Ethical Dilemma 7: Off your face on Facebook?

Due Date

The case under evaluation relates to Facebook data access by a human resources manager to know more about a potential employee or candidate. The manager accessed the Facebook information of two job applicants to understand their eligibility for the position. The purpose of this paper is to evaluate the case study and elicit the main ethical arguments, the use of social media, and gender aspects before making a final decision.
The main ethical issues in the case
The case presents a human resources manager’s situation with two finalists for a job position. Because of the inability to decide between the two and time constraints, the manager uses social media to find out more about the applicants. The first applicant’s profile is readily available on social media, and the manager goes through it to learn more about them. The second applicant’s Facebook profile was only accessible to friends. The manager used a colleague’s Facebook account to view the applicant’s Facebook information.
It is essential to discuss the ethical issues surrounding this case to establish solutions for how managers should treat potential candidates in this regard. One ethical issue that arises from this case is the invasion of privacy (Crane et al., 2019). Invasion of privacy is defined as the intrusion upon an individual or gaining access to something private (Kumar & Nanda, 2019). It is considered unethical for employers to access personal data or information belonging to employees or potential workers. In this case, the candidates had provided the relevant data in their CVs and other submissions/ application letters to the human resource manager. The data they provided included all they deemed necessary for the employer to know about them. Only the data considered relevant to the position is provided for evaluation. It is viewed as an invasion of privacy if the manager accesses Facebook information because it is private. The situation is worse for the second applicant, whose Facebook profile was restricted to her friends only. By limiting access to only her friends, the applicant intended to keep her personal data private. Access to her images, posts, videos, and other Facebook content amounted to an invasion of privacy which is unethical (Akdeniz, 2019.
The other ethical issue that arises is based on the principle of informed consent (Crane et al., 2019). Informed consent is where an individual gives another permission to access their data or information. In this dilemma, there was no consent issued by the applicants for the human resource manager to access their Facebook accounts. Therefore, it is considered unethical for the manager to use a loophole and access such information. The issue of data confidentiality also emerges in this case. Confidentiality is related to the authorization required for persons to view, share, and use data belonging to others (Crane et al., 2019). Since there was no authorization by the owner, the manager violated the confidentiality of data in this case. Justice is considered an ethical issue whenever there is the unfair or inequitable treatment of persons in a work situation (Crane et al., 2019). In this case, the manager used the Facebook account of an intern to view the details of the second applicant. It was unfair to make the intern party to an ethical violation involving a breach of privacy.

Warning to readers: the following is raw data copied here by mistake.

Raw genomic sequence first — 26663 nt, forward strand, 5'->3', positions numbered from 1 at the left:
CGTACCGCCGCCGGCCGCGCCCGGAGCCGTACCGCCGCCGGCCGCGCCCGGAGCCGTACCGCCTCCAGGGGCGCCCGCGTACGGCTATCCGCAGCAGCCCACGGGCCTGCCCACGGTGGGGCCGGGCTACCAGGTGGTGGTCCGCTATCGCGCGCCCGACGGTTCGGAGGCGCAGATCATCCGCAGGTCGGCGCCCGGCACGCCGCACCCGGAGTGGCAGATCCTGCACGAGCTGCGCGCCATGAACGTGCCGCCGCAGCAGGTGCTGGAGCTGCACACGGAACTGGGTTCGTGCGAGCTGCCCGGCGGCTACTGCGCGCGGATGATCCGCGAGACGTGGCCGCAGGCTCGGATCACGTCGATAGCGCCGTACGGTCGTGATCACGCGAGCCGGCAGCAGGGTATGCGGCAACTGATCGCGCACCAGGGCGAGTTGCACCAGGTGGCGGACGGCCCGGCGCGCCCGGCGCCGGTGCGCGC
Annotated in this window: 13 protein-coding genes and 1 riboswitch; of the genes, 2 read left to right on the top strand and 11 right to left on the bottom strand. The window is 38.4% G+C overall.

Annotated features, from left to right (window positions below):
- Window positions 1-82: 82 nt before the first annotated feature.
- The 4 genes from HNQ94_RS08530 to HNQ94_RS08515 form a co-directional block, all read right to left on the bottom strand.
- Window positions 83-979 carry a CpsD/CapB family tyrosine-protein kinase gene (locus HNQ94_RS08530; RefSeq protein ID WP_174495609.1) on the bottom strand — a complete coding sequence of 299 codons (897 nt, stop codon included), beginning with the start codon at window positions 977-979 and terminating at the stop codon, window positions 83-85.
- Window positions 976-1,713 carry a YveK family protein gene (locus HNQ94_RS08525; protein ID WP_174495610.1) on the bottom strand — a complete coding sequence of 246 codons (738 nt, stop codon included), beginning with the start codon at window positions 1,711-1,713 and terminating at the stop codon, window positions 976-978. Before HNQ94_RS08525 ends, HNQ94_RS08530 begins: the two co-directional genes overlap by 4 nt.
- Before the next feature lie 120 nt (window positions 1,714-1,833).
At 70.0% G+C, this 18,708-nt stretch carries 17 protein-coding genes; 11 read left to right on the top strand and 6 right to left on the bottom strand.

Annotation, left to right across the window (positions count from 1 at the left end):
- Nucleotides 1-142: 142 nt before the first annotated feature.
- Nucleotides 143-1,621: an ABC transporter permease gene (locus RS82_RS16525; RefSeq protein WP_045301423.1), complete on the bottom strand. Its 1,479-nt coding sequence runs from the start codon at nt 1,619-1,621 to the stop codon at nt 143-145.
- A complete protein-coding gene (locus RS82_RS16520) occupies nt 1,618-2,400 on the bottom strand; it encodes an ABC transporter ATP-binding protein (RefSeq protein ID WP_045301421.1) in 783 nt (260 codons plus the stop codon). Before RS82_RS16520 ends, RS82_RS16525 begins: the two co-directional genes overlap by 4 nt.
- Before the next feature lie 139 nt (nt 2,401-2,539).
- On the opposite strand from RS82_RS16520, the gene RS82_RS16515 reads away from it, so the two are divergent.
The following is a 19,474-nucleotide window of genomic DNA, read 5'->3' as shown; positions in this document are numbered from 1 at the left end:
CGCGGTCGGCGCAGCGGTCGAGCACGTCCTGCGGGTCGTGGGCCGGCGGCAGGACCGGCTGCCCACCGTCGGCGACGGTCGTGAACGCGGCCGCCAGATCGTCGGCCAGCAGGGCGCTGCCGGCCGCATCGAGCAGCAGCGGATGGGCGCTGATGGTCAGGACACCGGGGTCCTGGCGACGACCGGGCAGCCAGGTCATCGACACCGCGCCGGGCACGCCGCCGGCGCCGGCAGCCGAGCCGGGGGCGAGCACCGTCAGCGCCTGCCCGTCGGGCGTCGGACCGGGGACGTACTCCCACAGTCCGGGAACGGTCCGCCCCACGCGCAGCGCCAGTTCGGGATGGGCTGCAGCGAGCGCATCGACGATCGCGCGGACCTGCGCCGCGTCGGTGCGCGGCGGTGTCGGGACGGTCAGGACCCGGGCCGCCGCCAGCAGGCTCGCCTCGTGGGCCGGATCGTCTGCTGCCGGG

The main ethical arguments for and against the use of social media sites for potential employers in this situation
One argument for the use of social media in this situation is that Facebook data is accessible to the public. Therefore, one can question why employers should not access such data while other people can. The first applicant’s Facebook data is accessible by the public based on the profile settings. One can argue that the employer also can access the data and judge the applicant based on such data. Arguably, the employer is also taking a risk by hiring the employee and is justified to view whatever information is available about the applicant provided no laws are broken (Crane et al., 2019). By setting the Facebook profile as ‘public’, one can argue that the employer has a right to view it as a member of the public. Based on this argument, employers are justified in using social media sites to vet candidates. Another idea is that employers’ use of such data is based on the concept of accountability. Accountability is a concept of ethics and political science. It is also synonymous with ethical concepts such as responsibility and openness (Kumar & Nanda, 2019). Based on these concepts, employees should remain accountable for what they post on social media, so employers should not be blamed for accessing it.